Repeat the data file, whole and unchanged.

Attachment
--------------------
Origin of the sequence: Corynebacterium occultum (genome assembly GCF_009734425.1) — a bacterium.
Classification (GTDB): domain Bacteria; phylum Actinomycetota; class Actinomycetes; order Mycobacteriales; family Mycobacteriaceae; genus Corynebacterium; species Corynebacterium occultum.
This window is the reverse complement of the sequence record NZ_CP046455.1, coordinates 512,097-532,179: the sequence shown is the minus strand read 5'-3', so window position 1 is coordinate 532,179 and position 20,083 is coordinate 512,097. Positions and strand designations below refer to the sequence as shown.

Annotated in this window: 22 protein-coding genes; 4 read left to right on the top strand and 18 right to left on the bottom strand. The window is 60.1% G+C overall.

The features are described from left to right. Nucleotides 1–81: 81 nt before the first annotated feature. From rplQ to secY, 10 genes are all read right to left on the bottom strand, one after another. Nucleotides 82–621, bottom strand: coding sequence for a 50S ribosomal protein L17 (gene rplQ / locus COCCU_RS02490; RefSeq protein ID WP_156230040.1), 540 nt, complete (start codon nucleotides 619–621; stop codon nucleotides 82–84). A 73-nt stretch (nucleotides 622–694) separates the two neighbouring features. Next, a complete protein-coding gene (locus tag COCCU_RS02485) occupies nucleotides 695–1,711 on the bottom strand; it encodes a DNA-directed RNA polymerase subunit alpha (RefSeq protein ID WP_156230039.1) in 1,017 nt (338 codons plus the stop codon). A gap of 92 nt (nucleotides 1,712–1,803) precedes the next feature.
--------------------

Origin of the sequence: Corynebacterium occultum (genome assembly GCF_009734425.1) — a bacterium.
Classification (GTDB): domain Bacteria; phylum Actinomycetota; class Actinomycetes; order Mycobacteriales; family Mycobacteriaceae; genus Corynebacterium; species Corynebacterium occultum.
This window is the reverse complement of the sequence record NZ_CP046455.1, coordinates 512,097-532,179: the sequence shown is the minus strand read 5'-3', so window position 1 is coordinate 532,179 and position 20,083 is coordinate 512,097. Positions and strand designations below refer to the sequence as shown.

Annotated in this window: 22 protein-coding genes; 4 read left to right on the top strand and 18 right to left on the bottom strand. The window is 60.1% G+C overall.

The features are described from left to right. Nucleotides 1–81: 81 nt before the first annotated feature. From rplQ to secY, 10 genes are all read right to left on the bottom strand, one after another. Nucleotides 82–621, bottom strand: coding sequence for a 50S ribosomal protein L17 (gene rplQ / locus COCCU_RS02490; RefSeq protein ID WP_156230040.1), 540 nt, complete (start codon nucleotides 619–621; stop codon nucleotides 82–84). A 73-nt stretch (nucleotides 622–694) separates the two neighbouring features. Next, a complete protein-coding gene (locus tag COCCU_RS02485) occupies nucleotides 695–1,711 on the bottom strand; it encodes a DNA-directed RNA polymerase subunit alpha (RefSeq protein ID WP_156230039.1) in 1,017 nt (338 codons plus the stop codon). A gap of 92 nt (nucleotides 1,712–1,803) precedes the next feature.